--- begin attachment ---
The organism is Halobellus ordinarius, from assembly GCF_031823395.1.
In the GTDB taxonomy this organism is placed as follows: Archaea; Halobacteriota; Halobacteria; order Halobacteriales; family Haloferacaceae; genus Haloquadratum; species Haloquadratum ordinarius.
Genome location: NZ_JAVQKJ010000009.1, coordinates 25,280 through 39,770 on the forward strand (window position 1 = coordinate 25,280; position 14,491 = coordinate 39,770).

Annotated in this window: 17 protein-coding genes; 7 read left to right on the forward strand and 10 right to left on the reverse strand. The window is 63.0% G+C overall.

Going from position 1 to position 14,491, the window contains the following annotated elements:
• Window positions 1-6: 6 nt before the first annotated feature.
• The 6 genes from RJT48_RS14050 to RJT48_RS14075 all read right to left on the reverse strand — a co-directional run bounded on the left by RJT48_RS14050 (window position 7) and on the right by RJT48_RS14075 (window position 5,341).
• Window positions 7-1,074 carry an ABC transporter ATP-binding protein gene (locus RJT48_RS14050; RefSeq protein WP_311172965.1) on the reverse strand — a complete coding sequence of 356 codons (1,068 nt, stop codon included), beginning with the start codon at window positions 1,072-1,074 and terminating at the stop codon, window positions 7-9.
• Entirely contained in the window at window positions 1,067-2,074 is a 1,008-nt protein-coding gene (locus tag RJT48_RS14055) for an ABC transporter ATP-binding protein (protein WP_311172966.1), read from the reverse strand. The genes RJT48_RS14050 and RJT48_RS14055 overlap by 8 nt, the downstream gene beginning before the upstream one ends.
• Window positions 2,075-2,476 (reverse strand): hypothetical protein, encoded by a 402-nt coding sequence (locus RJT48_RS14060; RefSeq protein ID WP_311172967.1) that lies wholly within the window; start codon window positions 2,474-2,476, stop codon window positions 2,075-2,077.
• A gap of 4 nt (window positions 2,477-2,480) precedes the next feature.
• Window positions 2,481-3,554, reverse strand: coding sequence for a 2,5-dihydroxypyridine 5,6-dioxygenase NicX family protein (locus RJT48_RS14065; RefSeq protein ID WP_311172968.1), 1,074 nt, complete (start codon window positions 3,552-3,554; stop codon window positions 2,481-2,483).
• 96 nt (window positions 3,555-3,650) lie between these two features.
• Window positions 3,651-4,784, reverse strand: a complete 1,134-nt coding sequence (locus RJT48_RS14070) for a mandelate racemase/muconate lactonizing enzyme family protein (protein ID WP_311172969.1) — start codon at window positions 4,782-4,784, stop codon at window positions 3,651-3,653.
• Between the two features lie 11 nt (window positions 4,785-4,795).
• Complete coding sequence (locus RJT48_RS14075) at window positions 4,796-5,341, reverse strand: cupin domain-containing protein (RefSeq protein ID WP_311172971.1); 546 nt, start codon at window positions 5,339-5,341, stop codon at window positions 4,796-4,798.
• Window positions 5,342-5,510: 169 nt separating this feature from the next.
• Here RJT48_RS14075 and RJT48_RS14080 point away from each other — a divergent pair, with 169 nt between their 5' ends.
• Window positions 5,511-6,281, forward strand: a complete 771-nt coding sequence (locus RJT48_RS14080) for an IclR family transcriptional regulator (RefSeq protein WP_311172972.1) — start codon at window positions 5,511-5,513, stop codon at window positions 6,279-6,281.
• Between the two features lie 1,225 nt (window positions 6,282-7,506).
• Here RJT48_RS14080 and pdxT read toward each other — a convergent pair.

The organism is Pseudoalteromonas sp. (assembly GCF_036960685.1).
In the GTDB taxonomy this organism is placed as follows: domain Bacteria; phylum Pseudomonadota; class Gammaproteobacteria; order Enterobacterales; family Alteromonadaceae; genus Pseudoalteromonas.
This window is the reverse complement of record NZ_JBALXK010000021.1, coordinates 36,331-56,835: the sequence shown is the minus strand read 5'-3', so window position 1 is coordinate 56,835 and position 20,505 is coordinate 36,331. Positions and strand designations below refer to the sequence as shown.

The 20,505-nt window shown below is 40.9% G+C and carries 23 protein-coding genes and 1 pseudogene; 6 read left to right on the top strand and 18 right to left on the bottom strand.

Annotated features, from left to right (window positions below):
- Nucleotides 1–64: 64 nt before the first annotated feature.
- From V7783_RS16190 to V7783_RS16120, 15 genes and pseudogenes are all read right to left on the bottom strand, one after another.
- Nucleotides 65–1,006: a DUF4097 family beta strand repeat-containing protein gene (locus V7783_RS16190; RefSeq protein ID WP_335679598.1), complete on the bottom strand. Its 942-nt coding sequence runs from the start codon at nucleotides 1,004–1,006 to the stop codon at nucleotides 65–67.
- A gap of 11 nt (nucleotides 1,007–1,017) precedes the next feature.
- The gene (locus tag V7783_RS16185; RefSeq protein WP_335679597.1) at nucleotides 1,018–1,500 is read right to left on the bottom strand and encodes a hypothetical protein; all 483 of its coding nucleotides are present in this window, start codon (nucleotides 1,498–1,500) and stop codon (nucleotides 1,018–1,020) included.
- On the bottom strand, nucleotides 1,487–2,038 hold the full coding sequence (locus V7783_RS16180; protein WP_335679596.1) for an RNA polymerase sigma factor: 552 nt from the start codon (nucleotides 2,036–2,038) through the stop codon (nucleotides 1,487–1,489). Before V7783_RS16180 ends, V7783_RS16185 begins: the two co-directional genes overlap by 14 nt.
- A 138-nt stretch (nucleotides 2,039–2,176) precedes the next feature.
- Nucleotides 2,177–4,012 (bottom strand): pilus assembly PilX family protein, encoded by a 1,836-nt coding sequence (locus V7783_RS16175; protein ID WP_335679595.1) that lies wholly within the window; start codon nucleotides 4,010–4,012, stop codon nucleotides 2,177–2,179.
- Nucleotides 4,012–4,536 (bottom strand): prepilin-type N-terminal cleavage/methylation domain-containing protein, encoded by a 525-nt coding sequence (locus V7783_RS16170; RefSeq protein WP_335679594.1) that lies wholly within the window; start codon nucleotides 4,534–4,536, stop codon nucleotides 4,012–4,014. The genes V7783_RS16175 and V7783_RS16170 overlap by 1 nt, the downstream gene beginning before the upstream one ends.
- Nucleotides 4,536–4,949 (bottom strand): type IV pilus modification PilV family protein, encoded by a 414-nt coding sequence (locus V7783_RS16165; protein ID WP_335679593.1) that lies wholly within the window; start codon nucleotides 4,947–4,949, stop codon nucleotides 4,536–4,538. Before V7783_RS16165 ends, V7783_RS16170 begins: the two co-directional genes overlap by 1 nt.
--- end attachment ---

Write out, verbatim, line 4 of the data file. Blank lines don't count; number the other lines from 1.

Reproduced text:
Annotated in this window: 17 protein-coding genes; 7 read left to right on the forward strand and 10 right to left on the reverse strand. The window is 63.0% G+C overall.